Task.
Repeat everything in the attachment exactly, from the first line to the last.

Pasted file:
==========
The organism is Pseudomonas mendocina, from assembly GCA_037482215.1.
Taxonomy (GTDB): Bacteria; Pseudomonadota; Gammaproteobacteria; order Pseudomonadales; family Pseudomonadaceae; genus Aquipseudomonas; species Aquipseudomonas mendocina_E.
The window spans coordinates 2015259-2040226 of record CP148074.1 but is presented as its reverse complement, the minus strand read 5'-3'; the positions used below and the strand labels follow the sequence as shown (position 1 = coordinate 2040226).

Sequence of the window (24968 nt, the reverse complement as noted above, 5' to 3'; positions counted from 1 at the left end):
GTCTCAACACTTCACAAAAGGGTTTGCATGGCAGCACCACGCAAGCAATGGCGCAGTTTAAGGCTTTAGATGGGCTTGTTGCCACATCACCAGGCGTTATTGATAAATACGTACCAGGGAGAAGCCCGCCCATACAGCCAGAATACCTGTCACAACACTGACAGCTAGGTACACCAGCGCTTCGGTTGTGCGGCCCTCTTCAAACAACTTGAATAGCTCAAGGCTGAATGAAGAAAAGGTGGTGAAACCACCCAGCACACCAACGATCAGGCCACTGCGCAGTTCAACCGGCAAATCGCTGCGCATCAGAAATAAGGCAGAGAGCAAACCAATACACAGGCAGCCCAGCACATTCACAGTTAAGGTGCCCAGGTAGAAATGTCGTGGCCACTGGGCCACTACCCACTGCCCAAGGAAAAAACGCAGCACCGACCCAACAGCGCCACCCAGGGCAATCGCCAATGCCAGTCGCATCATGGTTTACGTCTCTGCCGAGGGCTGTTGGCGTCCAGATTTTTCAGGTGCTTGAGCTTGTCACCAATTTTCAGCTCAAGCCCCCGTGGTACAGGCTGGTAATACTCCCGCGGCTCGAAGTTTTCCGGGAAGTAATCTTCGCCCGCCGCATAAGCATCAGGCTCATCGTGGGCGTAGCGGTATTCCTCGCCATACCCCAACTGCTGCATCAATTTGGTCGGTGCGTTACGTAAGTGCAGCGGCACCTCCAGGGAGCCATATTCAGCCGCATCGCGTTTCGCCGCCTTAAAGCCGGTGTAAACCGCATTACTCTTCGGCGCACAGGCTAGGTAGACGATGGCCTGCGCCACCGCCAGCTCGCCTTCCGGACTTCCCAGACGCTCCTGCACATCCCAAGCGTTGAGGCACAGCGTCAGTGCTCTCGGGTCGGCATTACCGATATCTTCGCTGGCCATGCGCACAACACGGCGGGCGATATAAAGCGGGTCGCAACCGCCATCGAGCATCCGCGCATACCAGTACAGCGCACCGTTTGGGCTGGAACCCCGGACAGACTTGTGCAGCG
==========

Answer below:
The organism is Pseudomonas mendocina, from assembly GCA_037482215.1.
Taxonomy (GTDB): Bacteria; Pseudomonadota; Gammaproteobacteria; order Pseudomonadales; family Pseudomonadaceae; genus Aquipseudomonas; species Aquipseudomonas mendocina_E.
The window spans coordinates 2015259-2040226 of record CP148074.1 but is presented as its reverse complement, the minus strand read 5'-3'; the positions used below and the strand labels follow the sequence as shown (position 1 = coordinate 2040226).

Sequence of the window (24968 nt, the reverse complement as noted above, 5' to 3'; positions counted from 1 at the left end):
GTCTCAACACTTCACAAAAGGGTTTGCATGGCAGCACCACGCAAGCAATGGCGCAGTTTAAGGCTTTAGATGGGCTTGTTGCCACATCACCAGGCGTTATTGATAAATACGTACCAGGGAGAAGCCCGCCCATACAGCCAGAATACCTGTCACAACACTGACAGCTAGGTACACCAGCGCTTCGGTTGTGCGGCCCTCTTCAAACAACTTGAATAGCTCAAGGCTGAATGAAGAAAAGGTGGTGAAACCACCCAGCACACCAACGATCAGGCCACTGCGCAGTTCAACCGGCAAATCGCTGCGCATCAGAAATAAGGCAGAGAGCAAACCAATACACAGGCAGCCCAGCACATTCACAGTTAAGGTGCCCAGGTAGAAATGTCGTGGCCACTGGGCCACTACCCACTGCCCAAGGAAAAAACGCAGCACCGACCCAACAGCGCCACCCAGGGCAATCGCCAATGCCAGTCGCATCATGGTTTACGTCTCTGCCGAGGGCTGTTGGCGTCCAGATTTTTCAGGTGCTTGAGCTTGTCACCAATTTTCAGCTCAAGCCCCCGTGGTACAGGCTGGTAATACTCCCGCGGCTCGAAGTTTTCCGGGAAGTAATCTTCGCCCGCCGCATAAGCATCAGGCTCATCGTGGGCGTAGCGGTATTCCTCGCCATACCCCAACTGCTGCATCAATTTGGTCGGTGCGTTACGTAAGTGCAGCGGCACCTCCAGGGAGCCATATTCAGCCGCATCGCGTTTCGCCGCCTTAAAGCCGGTGTAAACCGCATTACTCTTCGGCGCACAGGCTAGGTAGACGATGGCCTGCGCCACCGCCAGCTCGCCTTCCGGACTTCCCAGACGCTCCTGCACATCCCAAGCGTTGAGGCACAGCGTCAGTGCTCTCGGGTCGGCATTACCGATATCTTCGCTGGCCATGCGCACAACACGGCGGGCGATATAAAGCGGGTCGCAACCGCCATCGAGCATCCGCGCATACCAGTACAGCGCACCGTTTGGGCTGGAACCCCGGACAGACTTGTGCAGCG